Fourth, section 5(C), which imposes penalties on illegal aliens seeking employment in Arizona, is consistent with the exercise of its police power to preserve Arizona jobs for those persons who are lawfully part of the state’s economic and political community. While the federal law only penalizes employers of illegal aliens, Arizona’s interest in preserving jobs for persons lawfully in the state is necessary to preserve the public fiscal and the economic vitality of business within the state.

If the Arizona case is decided according to the measure of the Supreme Court’s jurisprudence in this area as argued narrowly by Arizona, the decision could be very much in doubt. However, if the case is decided based on the Founders’ plan for a robust role for the states and a limited role for the federal government, the decision should uphold the Arizona law.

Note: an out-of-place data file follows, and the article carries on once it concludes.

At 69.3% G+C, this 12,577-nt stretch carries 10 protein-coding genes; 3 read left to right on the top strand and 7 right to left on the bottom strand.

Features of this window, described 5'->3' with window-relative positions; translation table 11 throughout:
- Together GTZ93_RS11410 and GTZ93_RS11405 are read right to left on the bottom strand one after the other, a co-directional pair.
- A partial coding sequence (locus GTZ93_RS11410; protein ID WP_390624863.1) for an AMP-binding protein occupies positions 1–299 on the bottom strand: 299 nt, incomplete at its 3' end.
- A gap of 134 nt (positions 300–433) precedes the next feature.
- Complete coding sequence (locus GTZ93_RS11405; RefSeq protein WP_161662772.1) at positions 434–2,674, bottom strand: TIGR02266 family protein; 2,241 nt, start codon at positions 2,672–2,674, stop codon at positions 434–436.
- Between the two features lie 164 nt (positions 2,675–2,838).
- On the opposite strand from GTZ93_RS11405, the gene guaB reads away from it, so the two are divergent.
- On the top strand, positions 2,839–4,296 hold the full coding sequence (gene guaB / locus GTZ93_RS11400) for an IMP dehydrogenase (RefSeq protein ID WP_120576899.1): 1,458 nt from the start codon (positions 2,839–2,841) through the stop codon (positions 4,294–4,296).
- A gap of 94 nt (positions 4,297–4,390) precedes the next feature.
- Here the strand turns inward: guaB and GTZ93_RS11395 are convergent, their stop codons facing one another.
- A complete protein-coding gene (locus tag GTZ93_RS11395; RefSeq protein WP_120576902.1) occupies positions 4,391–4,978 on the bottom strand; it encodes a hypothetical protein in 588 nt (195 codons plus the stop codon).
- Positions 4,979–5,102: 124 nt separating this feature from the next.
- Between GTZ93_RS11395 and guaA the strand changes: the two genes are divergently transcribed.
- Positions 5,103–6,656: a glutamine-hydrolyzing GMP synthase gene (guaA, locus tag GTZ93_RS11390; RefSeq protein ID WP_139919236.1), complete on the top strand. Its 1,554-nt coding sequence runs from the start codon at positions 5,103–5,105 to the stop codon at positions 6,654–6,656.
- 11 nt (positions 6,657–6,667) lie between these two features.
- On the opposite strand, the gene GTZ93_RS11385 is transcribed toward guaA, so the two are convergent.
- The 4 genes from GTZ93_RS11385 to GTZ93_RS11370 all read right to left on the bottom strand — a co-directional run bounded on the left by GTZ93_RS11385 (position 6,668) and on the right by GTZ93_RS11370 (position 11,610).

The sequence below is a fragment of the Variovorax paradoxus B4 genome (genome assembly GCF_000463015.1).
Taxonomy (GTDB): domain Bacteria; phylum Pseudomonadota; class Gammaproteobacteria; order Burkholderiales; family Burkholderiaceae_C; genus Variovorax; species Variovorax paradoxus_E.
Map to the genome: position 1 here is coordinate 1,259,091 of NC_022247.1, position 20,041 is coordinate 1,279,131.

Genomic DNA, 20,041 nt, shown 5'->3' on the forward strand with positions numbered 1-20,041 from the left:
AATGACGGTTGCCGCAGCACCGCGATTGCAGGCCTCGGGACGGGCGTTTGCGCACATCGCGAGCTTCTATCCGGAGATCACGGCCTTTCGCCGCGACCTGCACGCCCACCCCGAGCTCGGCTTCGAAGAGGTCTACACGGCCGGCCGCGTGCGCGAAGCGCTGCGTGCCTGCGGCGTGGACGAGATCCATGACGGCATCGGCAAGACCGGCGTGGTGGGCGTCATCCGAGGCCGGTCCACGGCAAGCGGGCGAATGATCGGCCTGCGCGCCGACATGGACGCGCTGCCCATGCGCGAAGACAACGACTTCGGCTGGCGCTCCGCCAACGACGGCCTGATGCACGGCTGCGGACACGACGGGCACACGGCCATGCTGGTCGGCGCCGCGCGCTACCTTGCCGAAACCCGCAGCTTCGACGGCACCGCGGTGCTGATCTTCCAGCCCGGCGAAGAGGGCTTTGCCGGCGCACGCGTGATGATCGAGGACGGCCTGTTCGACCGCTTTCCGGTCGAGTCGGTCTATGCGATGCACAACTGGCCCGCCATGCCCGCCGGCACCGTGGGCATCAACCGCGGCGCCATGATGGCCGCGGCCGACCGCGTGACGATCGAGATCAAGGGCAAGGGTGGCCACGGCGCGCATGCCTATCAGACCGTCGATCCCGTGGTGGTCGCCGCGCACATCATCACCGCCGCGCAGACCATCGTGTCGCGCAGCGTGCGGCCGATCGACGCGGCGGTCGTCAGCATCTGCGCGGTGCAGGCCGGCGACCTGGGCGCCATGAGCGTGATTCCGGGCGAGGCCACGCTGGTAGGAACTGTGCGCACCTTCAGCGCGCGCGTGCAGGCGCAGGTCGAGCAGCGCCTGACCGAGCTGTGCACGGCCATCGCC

Herb Titus taught constitutional law for 26 years, concluding his academic career as founding dean of Regent Law School. Bill Olson served in three positions in the Reagan administration. They now practice constitutional law together, defending against government excess, at William J. Olson, P.C. They can be reached at or on Twitter @Olsonlaw.